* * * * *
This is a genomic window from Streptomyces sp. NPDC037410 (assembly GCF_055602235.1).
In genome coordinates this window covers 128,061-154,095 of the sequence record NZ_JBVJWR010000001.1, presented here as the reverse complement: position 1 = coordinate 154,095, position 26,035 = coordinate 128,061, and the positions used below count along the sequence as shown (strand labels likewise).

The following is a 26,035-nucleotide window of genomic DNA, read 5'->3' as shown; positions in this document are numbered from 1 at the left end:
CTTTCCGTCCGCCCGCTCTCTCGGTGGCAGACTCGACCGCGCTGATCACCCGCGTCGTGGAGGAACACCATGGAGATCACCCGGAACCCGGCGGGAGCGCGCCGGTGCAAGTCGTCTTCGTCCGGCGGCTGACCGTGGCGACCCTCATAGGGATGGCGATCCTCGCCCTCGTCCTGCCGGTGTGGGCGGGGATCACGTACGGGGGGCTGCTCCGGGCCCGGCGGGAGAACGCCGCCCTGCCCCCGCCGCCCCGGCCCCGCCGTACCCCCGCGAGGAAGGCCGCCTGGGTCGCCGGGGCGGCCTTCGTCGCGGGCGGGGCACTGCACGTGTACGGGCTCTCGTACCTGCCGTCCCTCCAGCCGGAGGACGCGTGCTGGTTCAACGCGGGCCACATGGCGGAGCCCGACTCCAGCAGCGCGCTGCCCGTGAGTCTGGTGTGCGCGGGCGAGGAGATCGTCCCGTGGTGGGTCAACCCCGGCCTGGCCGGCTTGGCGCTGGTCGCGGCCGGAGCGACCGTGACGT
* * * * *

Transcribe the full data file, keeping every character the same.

This is a genomic window from Streptomyces sp. NPDC037410 (assembly GCF_055602235.1).
In genome coordinates this window covers 128,061-154,095 of the sequence record NZ_JBVJWR010000001.1, presented here as the reverse complement: position 1 = coordinate 154,095, position 26,035 = coordinate 128,061, and the positions used below count along the sequence as shown (strand labels likewise).

The following is a 26,035-nucleotide window of genomic DNA, read 5'->3' as shown; positions in this document are numbered from 1 at the left end:
CTTTCCGTCCGCCCGCTCTCTCGGTGGCAGACTCGACCGCGCTGATCACCCGCGTCGTGGAGGAACACCATGGAGATCACCCGGAACCCGGCGGGAGCGCGCCGGTGCAAGTCGTCTTCGTCCGGCGGCTGACCGTGGCGACCCTCATAGGGATGGCGATCCTCGCCCTCGTCCTGCCGGTGTGGGCGGGGATCACGTACGGGGGGCTGCTCCGGGCCCGGCGGGAGAACGCCGCCCTGCCCCCGCCGCCCCGGCCCCGCCGTACCCCCGCGAGGAAGGCCGCCTGGGTCGCCGGGGCGGCCTTCGTCGCGGGCGGGGCACTGCACGTGTACGGGCTCTCGTACCTGCCGTCCCTCCAGCCGGAGGACGCGTGCTGGTTCAACGCGGGCCACATGGCGGAGCCCGACTCCAGCAGCGCGCTGCCCGTGAGTCTGGTGTGCGCGGGCGAGGAGATCGTCCCGTGGTGGGTCAACCCCGGCCTGGCCGGCTTGGCGCTGGTCGCGGCCGGAGCGACCGTGACGT